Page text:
Olympic conversion stadium bill rises to £272m

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The Olympic stadium conversion has gone up to £272m the bill was confirmed by the  London Legacy Development Corporation this week the stadium which was built for the 2012 Olympics is being converted to a permanent home for West Ham who are moving from Upton Park.

west ham new stadium
west ham new stadium

Balfour Beatty who won the tender in October for £190m have highlighted a number of extra costs and have won the extra work which amounts to £36m this is believed to come from alterations to the original ideas from the London Legacy Development Corporation which make provision for a running track and for the stadium to host a number of other events .

The LLDC commented that the extra money  “reflects the huge scale of the works undertaken to transform the former Olympic venue from a temporary athletics stadium into a year-round multi-use arena capable of delivering world class sporting and cultural events.”

West Ham United will move into the stadium for the 2016/2017 season while conversion work will be temporarily halted this year when the stadium plays host to athletics, rugby and a motorsport event.

The LLDC said: “The stadium work included the removal of the original roof and light paddles and installation of a new permanent roof, the largest of its kind in the world.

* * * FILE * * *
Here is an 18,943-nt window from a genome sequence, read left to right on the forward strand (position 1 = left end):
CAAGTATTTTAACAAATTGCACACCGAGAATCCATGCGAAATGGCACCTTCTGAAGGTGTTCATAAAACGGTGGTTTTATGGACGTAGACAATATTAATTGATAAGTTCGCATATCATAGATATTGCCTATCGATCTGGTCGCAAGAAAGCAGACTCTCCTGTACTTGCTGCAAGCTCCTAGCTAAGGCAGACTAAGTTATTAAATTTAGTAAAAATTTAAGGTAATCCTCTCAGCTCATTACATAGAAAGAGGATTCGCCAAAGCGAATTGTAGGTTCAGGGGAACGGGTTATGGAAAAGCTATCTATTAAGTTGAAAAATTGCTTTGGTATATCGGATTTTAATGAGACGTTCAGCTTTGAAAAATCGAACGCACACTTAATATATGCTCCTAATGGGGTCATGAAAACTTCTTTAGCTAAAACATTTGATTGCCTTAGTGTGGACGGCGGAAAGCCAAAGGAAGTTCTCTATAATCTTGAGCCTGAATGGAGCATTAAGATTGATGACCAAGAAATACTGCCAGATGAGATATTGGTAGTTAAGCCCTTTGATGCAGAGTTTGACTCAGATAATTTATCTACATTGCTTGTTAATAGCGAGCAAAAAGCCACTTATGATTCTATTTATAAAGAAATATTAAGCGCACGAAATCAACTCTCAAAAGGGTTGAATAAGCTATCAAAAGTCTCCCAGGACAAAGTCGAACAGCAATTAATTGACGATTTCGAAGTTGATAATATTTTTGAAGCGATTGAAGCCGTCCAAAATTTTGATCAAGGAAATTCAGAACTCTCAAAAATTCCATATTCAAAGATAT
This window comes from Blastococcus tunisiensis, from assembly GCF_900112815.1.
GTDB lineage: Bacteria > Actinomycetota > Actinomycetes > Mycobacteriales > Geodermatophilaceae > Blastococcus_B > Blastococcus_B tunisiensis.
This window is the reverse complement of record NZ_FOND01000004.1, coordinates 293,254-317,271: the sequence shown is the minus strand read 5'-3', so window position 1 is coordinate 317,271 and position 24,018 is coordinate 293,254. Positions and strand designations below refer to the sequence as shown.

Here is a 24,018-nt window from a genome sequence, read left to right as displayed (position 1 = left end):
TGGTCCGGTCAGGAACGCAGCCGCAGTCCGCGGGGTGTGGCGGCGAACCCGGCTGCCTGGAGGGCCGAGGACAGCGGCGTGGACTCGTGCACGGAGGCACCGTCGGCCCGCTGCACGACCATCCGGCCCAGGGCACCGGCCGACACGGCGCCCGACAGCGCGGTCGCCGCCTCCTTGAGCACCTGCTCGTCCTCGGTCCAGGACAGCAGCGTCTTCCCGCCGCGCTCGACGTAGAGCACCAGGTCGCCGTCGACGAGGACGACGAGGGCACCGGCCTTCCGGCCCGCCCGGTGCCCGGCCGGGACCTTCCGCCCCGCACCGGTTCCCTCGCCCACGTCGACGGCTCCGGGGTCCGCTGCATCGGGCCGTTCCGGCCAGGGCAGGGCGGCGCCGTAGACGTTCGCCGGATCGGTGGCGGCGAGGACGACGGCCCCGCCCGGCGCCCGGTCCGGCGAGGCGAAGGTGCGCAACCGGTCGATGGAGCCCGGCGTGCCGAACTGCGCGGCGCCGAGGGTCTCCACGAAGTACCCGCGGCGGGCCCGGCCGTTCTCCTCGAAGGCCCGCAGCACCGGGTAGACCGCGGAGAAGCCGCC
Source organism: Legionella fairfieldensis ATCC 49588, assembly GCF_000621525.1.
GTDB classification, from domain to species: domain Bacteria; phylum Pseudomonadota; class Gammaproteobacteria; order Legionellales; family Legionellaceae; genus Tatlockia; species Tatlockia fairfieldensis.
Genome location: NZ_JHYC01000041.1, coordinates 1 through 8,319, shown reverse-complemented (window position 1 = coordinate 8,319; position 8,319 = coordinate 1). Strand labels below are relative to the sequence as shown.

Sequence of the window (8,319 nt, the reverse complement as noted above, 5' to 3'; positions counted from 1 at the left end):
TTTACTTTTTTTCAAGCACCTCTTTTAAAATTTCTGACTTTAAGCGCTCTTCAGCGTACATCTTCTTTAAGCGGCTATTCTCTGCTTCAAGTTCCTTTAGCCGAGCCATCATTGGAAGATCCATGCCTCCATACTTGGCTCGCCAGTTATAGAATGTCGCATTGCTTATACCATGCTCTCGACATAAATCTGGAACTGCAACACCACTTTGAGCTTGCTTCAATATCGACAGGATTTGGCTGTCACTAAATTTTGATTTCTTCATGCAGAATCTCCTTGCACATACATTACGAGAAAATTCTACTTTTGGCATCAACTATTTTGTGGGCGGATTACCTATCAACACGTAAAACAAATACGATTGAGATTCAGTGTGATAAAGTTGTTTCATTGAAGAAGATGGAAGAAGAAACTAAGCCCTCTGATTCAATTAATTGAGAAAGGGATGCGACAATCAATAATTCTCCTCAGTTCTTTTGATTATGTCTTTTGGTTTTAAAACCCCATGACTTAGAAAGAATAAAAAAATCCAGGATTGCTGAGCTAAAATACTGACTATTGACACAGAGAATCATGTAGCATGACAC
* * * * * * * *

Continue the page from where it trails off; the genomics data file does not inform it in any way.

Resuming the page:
“The 45,000sqm cantilevered roof needed significant strengthening of the superstructure to support the 8km of cable net, 112 steel rafters, 9,900 roof panels and 14 light paddles each weighing 45 tonnes.

“The new roof covers every seat in the venue, improving the acoustics and spectator experience.

“An innovative retractable seating system required the removal of the lower seating bowl. The 21,000 movable seats bring the fans close to the pitch for football and rugby ensuring the Stadium has a long-term legacy.

“Other works included installing catering facilities, toilets and turnstiles, all of which were only temporary during the London 2012 Olympic and Paralympic Games.”

The LLDC said it still holds a contingency fund due to the large amount of work still needed before West Ham take up permanent residence in the new stadium.